Yesterday's clarification of changes to pre-owned assets taxation rules reveal many people already holding such trust arrangements will not be hit by Revenue reforms, according to analysis by Scottish Equitable.
Several significant changes were made to tax avoidance rules yesterday by the chancellor Gordon Brown, as part of this year's Budget.
That said, many of the tax avoidance loophole closures were previously announced or at least provided the clarification life offices required on different types of scheme use.
Until now, technical experts at life companies have been unable to clarify how exactly the new rules concerning the tax treatment of pre-owned assets should be applied, and who they will affect.
However, Margaret Jago, technical support manager at Scottish Equitable, says it is now clear any arrangements where assets are still held within the donor’s IHT estate – such as trusts for nil rate planning and probate trusts – will not be caught by the new rules.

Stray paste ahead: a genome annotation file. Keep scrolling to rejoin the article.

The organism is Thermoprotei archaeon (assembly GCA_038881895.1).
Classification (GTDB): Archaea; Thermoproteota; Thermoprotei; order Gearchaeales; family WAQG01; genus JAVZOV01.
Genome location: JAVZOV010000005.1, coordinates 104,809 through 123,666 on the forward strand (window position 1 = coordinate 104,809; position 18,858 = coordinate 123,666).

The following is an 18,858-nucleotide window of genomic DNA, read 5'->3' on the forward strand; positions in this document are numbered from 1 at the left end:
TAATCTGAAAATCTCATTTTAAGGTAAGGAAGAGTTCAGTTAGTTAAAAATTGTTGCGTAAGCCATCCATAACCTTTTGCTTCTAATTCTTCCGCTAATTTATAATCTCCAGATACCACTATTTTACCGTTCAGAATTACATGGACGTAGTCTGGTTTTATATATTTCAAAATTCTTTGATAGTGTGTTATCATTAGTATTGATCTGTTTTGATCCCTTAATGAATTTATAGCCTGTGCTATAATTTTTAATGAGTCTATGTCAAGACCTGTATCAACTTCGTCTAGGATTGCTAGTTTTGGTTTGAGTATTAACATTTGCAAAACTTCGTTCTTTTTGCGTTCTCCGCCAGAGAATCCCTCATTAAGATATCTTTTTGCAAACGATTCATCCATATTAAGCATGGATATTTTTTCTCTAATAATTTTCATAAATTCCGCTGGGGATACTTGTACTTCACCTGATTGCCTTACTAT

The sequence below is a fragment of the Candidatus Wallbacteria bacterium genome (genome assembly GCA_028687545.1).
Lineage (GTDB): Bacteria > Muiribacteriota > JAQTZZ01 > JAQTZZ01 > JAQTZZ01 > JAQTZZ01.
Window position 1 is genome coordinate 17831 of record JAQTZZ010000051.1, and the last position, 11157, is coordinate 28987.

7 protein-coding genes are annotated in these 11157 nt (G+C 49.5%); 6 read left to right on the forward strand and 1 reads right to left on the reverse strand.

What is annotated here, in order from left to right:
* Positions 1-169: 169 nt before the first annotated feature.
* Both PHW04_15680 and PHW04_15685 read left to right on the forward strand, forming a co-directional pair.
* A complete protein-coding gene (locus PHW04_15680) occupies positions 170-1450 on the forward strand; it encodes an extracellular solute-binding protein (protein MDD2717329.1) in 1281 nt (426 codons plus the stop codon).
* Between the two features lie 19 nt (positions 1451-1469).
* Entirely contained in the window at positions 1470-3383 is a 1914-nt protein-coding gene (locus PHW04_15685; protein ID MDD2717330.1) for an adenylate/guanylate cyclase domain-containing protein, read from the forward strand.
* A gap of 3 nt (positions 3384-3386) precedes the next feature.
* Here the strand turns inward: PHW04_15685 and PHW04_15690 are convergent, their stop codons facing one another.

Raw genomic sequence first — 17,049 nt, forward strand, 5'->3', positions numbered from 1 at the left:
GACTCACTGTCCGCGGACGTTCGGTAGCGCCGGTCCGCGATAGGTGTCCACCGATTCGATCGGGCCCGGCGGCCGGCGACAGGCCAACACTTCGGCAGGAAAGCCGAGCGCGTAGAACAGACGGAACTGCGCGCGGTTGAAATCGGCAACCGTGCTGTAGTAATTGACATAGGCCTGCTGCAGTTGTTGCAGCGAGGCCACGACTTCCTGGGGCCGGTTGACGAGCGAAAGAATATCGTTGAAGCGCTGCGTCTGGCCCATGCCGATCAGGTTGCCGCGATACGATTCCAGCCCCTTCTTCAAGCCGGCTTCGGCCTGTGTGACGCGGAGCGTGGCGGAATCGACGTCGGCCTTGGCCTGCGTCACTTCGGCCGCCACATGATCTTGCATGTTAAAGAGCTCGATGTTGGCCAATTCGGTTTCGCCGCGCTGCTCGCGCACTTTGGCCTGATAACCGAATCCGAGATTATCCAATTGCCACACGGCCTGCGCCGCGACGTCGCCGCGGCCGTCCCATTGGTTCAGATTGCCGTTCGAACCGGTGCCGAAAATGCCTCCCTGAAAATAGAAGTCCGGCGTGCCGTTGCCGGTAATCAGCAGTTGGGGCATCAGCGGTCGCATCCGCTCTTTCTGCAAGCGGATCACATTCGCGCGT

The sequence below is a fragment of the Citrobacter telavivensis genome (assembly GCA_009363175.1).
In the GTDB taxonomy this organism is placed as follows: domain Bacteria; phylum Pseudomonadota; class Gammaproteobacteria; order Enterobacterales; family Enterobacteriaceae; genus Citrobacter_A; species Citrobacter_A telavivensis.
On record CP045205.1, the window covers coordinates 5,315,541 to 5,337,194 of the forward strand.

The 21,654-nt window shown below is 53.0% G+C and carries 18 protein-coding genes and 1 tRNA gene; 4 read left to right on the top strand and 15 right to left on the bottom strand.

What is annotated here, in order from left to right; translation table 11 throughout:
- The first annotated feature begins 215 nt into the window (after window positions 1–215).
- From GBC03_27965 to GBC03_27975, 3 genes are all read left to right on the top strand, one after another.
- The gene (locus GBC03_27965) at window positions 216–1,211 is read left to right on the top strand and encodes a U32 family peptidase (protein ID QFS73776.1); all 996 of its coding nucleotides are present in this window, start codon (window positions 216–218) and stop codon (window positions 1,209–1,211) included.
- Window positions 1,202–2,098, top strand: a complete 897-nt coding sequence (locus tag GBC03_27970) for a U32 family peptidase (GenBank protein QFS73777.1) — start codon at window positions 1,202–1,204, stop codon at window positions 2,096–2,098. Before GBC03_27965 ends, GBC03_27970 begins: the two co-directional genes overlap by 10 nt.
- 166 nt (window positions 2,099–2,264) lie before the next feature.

Similar relaxation of distributor status funds mean anyone investing in distributor funds on non-life wrappers will pay capital gains tax (CGT) rather than income tax, says Jago.
However, this market now opens offshore investments such as distributor funds to a greater potential readership as such funds can now be held within portfolio bond tax wrappers, which can allow bonds can be switched within the wrapper and without any immediate tax liability to the individual.
At the same time, however, chancellor Gordon Brown yesterday announced changes which move the UK taxation system closer to that adopted in the US.Revenue documents reveal anyone using tax avoidance arrangements – and their promoters – will in future have to provide details of any such scheme and their involvement to the tax authorities, a move which suggests the Revenue is no longer trusting of individuals and instead assumes schemes are being abused by individuals.
It is a move which has not exactly upset life companies, says Jago, as most life offices avoid secrecy of concealment of any kind, but does tend to suggest the Revenue is now adopting a new approach to handle anyone abusing the taxation system.IFAonline
To promote 'long-term investment'
Switching 'hard and expensive'
Smaller funds still packing a punch
To drive progress